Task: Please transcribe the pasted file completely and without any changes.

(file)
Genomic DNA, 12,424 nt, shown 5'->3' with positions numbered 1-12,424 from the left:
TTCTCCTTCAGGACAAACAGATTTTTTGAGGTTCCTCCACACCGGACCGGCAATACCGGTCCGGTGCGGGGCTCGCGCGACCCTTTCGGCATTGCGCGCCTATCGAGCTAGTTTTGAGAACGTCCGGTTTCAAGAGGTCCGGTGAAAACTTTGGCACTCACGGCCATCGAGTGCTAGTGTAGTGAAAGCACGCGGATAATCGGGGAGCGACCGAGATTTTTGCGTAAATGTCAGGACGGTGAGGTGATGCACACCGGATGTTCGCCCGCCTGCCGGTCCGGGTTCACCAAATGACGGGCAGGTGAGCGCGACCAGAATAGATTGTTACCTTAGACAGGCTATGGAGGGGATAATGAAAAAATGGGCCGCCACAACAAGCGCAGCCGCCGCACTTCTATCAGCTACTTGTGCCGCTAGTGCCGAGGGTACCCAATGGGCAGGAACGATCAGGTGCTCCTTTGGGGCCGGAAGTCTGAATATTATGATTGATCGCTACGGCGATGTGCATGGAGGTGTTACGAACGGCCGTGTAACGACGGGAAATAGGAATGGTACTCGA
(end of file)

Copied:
Genomic DNA, 12,424 nt, shown 5'->3' with positions numbered 1-12,424 from the left:
TTCTCCTTCAGGACAAACAGATTTTTTGAGGTTCCTCCACACCGGACCGGCAATACCGGTCCGGTGCGGGGCTCGCGCGACCCTTTCGGCATTGCGCGCCTATCGAGCTAGTTTTGAGAACGTCCGGTTTCAAGAGGTCCGGTGAAAACTTTGGCACTCACGGCCATCGAGTGCTAGTGTAGTGAAAGCACGCGGATAATCGGGGAGCGACCGAGATTTTTGCGTAAATGTCAGGACGGTGAGGTGATGCACACCGGATGTTCGCCCGCCTGCCGGTCCGGGTTCACCAAATGACGGGCAGGTGAGCGCGACCAGAATAGATTGTTACCTTAGACAGGCTATGGAGGGGATAATGAAAAAATGGGCCGCCACAACAAGCGCAGCCGCCGCACTTCTATCAGCTACTTGTGCCGCTAGTGCCGAGGGTACCCAATGGGCAGGAACGATCAGGTGCTCCTTTGGGGCCGGAAGTCTGAATATTATGATTGATCGCTACGGCGATGTGCATGGAGGTGTTACGAACGGCCGTGTAACGACGGGAAATAGGAATGGTACTCGA